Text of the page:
First butterfly – and a bat

Published: 11th March 2009

March came in like the proverbial lion in Glen Loy, putting paid to thoughts of nascent spring. A mixture of rain sleet, hail, snow and gales have meant that wildlife has been tucking itself away of late. In the first weekend of the month I ventured down to the foreshore at Caol, but didn't last long in the biting wind. The beach at Caol appears an unlikely wildlife destination at first glance, as it must be one of the filthiest places on Loch Linnhe, with a network of mud, sewage outflow pipes, rotting seaweed and a huge quantity of rubbish – an ideal site for a community clean-up if ever there was one. However, garbage aside, the conditions are ideal for waders, ducks and even passerines prepared to hunt along the strandline; and so it proved that day. There were large numbers of foraging oystercatchers and curlews, and ducks on the sea. Rooting amongst the debris was a flock of twite, fluffed up against the cold and busily scuttling about without wanting to take wing.These were joined by a lone wagtail,  but I really didn't want to look longer, the twite were a welcome bonus on a miserable day.

Yesterday (March 10th) was a fantastic warm spring day ( in between early and late showers – it is Lochaber after all), and we celebrated by heading out towards Moidart. Sea conditions were good for scanning along one of our favourite stretches of coast between Lochailort and Glenuig. The mergansers were getting frisky, with the handsome drakes flicking up their crests, putting their heads back and calling. All three species of divers were about in numbers, including a red throat that was pretty much back in breeding plumage. A seal swam purposefully by, and we had a tantalising glimpse of what might well have been a distant otter. By the side of  the road above Loch Moidart a trio of white goats were busy mucnching at the verge. These animals are often to be seen in this area, and I have always assumed them to be feral, although the coat colour is quite different from that of other 'wild' goats around the coast of Loch Linnhe, for example. If anyone knows anything about these goats, I would be interested to learn more.

We parked to do the Princes Walk at Kinlochmoidart, setting off through a massive avenue of cypresses to the little church of St Finans. We were surprised to see a bat flying around in the middle of the day, appropriately enough around the bell tower. Although we didn't get great views it was probably a pipistrelle, although what had disturbed it who knows? Continuing around the rather eccentric paths that skirt the grounds of Kinlochmoidart House we headed out on the path up to Loch nam Paitean. The stalkers' track passes steeply though a nice birchwood, zig-zagging up onto the open hillside. At just about the point where we were starting to come across the odd snow patch, at around 320m, we were again surprised to see our first butterfly of the year, a peacock. Again, what it was doing so high and where it had come from are anyone's guess. Groups of red hinds fled on our approach, although there seems to be quite a few about – could it be that they know the stalking season is over? The loch itself is well worth the sweat. It has a complex shape, surrounded by low peaks and containing wooded islands of stunted birch (free from the predation of sheep or deer). It was a lovely peaceful spot, and would probably be a great place to see red-throated divers sometime soon. We had lunch by the boathouse and watched a distant goat come and look at us, whilst a buzzard floated across and back again. Close to where we sat were both otter and pine marten scats. The return route was easier on the lungs, but no less wet. Much as I would love to show guests this spot, they would have to be a reasonably fit bunch!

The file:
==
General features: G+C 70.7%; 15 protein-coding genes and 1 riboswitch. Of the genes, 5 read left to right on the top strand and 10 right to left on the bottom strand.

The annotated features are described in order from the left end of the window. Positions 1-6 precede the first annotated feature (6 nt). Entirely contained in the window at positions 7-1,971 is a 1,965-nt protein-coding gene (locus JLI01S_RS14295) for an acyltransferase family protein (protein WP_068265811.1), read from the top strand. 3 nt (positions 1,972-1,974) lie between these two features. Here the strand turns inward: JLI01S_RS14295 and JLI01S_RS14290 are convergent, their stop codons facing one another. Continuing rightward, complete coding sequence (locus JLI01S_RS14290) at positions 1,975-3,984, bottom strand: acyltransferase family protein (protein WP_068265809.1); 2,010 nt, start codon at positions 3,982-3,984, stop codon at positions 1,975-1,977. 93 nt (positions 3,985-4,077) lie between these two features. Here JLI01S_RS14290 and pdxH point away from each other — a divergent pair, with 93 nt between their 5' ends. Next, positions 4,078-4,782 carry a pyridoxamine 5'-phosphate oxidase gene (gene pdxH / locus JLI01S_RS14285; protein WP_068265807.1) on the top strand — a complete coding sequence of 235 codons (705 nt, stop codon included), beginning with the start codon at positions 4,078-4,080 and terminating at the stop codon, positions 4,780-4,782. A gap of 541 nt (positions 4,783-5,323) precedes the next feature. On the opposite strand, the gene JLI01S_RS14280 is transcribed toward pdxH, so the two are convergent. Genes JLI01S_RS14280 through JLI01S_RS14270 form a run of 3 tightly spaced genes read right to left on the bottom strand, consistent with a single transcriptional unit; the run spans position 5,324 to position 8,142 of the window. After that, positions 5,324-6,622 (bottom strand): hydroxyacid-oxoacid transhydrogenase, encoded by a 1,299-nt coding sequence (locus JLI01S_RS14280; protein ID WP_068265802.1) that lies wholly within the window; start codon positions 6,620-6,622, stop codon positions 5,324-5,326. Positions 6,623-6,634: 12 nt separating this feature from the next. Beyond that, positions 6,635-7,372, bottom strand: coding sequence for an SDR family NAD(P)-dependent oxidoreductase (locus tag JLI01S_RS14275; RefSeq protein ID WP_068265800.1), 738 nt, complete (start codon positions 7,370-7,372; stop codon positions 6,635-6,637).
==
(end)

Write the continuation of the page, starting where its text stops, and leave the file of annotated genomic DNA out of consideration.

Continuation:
Back to cloud and drizzle today. Dippers appear to be active on the River Loy, buzzing up and down the river, hugging the water and chittering away. Although the Loy appears to be ideal for dippers we have very few lingering in the lower reaches. This must be because water levels are prone to rise several metres after overnight rain, all of which is funnelled off the mountins into the glen and out towards the Lochy. Meltwater from snow adds to the rapid fluctuations in levels. Whereas this is much appreciated by mad kayakkers, all bar the highest nests are likely to be flooded out, which makes breeding on this stretch a very risky busines. There are plenty of dippers about, but we have to move a little further from our doorstep to be confident of seeing them.